I’ve never liked the word “submit.” To Submit, to place under, to capitulate, to yield.
Nope. Never liked it.
When I started writing, I learned a new meaning for the word “submit”: to send for consideration a manuscript, born of sweat and tears, wrapped in prayers and orisons, in hopes that, against overwhelming odds and counter to all probability, an editor will find it pleasing and bestow upon it the gift of acceptance.
And submit I did. Often and regularly. For years. I have the rejections to prove it (more on them, next week). For now, though, some thoughts on the mechanics of submitting your work to markets.
First: Do it.
Sounds pretty simple, I know, but I am surprised at the number of writers who simply do not submit their short works to markets (or their long work to agents/editors, for that matter). Why wouldn’t a writer submit his/her work to a place that might publish it?
A fair bit has changed since the last time I regularly submitted my work to magazines. We’re only talking a dozen or so years, here, but in that time a lot has changed. Back in the early Aughts, street mail was the only method of getting your MSS to editors; now the majority accept electronic submissions. Back then, you never ever submitted the same MS to two markets simultaneously–there were horror stories of editors meeting for lunch, discussing the great new story that crossed their desk, only to discover that they were both reading the same story, and both deciding to reject that story–but now about 85-90% of the mid-level markets accept sim-subs. Back then, editors took months and months to respond to a submission, but now…oh, wait…that still happens…never mind.
The main change, however, is the advent of self-publishing. Now, you can write a story in the morning and “publish” it on the web that afternoon. You can blog it, you can put it up on Smashwords or some other venue, you can even package it and get it on the e-shelf at Amazon. Easy-peasy.
Considering the ease of self-publishing, I can understand why some writers don’t bother with submitting to magazines. I mean, it’s a pain, it’s fraught with rejection, it takes for bloody ever, and even if you do get a piece accepted, it takes so much time and provides so little recompense that it’s simply not worth it. On top of this, there are a ton of magazines and e-zines out there that are just awful, with thrown-together presentation and filled with amateurish tripe.
So, why bother with it at all? Two reasons: feedback and outreach.
Wake up, write a story, send it through spell-check, slap it up on Smashwords, and you’ve been “published.” You’ve also learned nothing about the craft of writing. By submitting to a paying market, I’m asking for an opinion. Is this story good enough to be published in your magazine? Does this story match with your editorial vision for work you publish? Unfortunately, the usual response is an inscrutable “No,” and nothing more, but even so, it’s an answer, and it tells me something.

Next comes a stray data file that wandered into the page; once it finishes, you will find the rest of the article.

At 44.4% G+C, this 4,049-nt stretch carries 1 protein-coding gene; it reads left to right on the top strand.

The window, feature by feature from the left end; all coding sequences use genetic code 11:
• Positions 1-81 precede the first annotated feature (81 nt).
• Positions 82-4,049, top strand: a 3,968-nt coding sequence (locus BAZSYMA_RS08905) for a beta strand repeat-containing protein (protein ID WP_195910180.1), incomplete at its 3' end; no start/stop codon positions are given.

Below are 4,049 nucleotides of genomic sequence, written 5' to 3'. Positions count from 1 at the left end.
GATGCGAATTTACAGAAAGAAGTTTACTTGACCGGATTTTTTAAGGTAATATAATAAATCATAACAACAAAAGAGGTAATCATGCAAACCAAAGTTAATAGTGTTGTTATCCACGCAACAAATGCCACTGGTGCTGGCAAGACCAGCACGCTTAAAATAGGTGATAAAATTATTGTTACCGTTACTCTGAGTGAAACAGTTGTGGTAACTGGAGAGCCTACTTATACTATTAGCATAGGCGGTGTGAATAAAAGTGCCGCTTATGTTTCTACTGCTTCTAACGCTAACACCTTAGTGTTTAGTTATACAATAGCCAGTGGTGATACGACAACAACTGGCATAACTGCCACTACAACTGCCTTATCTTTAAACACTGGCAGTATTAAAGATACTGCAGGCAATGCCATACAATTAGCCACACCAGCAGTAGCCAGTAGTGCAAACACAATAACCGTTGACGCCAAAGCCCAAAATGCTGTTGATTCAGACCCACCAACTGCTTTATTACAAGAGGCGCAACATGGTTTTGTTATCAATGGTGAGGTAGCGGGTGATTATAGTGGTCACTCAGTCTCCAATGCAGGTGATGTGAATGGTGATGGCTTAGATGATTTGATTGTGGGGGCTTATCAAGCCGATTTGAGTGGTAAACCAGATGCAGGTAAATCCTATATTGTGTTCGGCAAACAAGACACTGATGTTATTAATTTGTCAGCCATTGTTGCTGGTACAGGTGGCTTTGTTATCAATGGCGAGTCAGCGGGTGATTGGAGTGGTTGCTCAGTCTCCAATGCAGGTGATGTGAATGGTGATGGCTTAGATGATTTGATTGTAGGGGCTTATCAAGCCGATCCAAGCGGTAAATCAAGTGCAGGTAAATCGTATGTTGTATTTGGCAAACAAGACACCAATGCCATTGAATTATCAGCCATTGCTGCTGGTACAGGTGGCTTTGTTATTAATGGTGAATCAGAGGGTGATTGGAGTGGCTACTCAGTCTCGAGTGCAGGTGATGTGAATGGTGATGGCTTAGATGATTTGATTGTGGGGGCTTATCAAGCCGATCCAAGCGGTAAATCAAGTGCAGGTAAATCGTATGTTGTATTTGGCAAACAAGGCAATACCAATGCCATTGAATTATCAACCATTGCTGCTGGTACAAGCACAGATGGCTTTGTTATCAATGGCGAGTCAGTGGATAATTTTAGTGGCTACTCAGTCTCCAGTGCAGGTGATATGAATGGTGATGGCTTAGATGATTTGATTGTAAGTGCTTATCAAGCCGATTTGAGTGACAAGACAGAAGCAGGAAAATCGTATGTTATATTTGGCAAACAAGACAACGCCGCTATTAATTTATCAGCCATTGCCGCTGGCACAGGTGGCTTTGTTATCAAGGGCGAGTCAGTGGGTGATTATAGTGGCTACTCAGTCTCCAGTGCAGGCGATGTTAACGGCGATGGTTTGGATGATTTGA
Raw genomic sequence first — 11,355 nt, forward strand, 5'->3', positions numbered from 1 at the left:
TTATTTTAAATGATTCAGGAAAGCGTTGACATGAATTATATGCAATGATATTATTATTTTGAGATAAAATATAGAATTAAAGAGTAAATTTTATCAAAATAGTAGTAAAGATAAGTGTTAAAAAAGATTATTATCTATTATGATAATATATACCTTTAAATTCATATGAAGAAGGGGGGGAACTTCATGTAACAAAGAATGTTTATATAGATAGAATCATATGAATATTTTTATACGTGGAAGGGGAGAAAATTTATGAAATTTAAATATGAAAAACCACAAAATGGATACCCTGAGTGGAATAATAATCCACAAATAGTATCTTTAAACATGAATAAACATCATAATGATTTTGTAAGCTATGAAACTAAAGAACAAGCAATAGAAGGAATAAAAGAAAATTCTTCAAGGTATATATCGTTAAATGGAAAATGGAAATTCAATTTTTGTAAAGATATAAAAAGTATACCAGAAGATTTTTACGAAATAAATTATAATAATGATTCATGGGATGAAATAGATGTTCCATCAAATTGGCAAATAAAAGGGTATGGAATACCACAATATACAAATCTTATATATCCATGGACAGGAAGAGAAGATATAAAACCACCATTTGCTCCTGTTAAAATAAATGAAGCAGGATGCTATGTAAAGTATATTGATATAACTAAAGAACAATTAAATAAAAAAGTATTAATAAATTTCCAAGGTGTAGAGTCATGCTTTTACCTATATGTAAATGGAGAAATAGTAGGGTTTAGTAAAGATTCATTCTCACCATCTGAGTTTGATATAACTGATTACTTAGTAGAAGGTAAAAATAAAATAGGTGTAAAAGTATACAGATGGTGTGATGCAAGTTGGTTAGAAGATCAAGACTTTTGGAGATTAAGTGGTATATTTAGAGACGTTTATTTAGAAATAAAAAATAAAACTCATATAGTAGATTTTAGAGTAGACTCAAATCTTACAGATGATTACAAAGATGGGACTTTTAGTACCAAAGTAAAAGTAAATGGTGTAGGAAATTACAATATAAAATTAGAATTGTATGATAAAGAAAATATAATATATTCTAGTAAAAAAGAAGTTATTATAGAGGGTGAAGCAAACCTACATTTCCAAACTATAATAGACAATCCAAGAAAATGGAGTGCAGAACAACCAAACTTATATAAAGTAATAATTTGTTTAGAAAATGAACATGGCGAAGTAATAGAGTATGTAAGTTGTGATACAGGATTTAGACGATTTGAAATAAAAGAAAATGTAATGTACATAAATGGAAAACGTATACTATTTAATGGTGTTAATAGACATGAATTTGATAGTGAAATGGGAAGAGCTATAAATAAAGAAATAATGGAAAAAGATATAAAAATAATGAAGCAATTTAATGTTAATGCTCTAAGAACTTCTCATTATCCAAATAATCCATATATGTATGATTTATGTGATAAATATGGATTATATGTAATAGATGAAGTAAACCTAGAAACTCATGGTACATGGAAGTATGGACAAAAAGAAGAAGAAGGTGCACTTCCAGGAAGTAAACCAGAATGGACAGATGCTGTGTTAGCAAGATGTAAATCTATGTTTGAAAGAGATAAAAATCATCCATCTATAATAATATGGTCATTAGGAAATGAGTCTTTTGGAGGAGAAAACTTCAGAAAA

If a story of mine does get accepted by a periodical, that story–and my name–will be put in front of subscribers I might never reach. If those subscribers read my story and like it, they may wonder what else I’ve written, and may buy a book of mine, or end up here at my blog.
More Readers = Writer Win.
This doesn’t mean I submit my work to every periodical I find. There are limits to the benefit each periodical can provide. So, to break it down, here’s my process/criteria.
- I go through my resources (print and online) and compile a list of candidate markets; good candidates have some/all of the following traits:
- Is a match for the story in question (i.e., acceptable genre, style, and word length)
- Pays a respectable amount for fiction
- Puts out a quality product (i.e., good layout, quality content)
- Has a good sized subscriber base
- Has a good reputation
- I prioritize the list from most desirable to least
- Higher pay rates usually go at the top
- Prestige/reputation can override a less-than-good pay scale
- An editor who repeatedly provides specific feedback with rejections, etc., can bump a market up the list
- I note specifics about the markets
- Are they reading now?
- Do they accept simultaneous submissions?
- Do they accept electronic submissions?
- I work the list, from top to bottom, submitting to one or more, according to their stated requirements
Being paid a couple hundred bucks is a good reason to submit. So is getting my story in front of hundreds (perhaps thousands) of readers. And so is getting some specific idea as to why this story was not accepted. There’s no guarantee of getting any of these things, but there’s a chance, and I feel it’s worth it. I may end up with a pile of rejections, but in the end, I will have tried and (hopefully) I will have learned something.
Next week, I’ll take a look at that pile of rejections and see what it can tell me.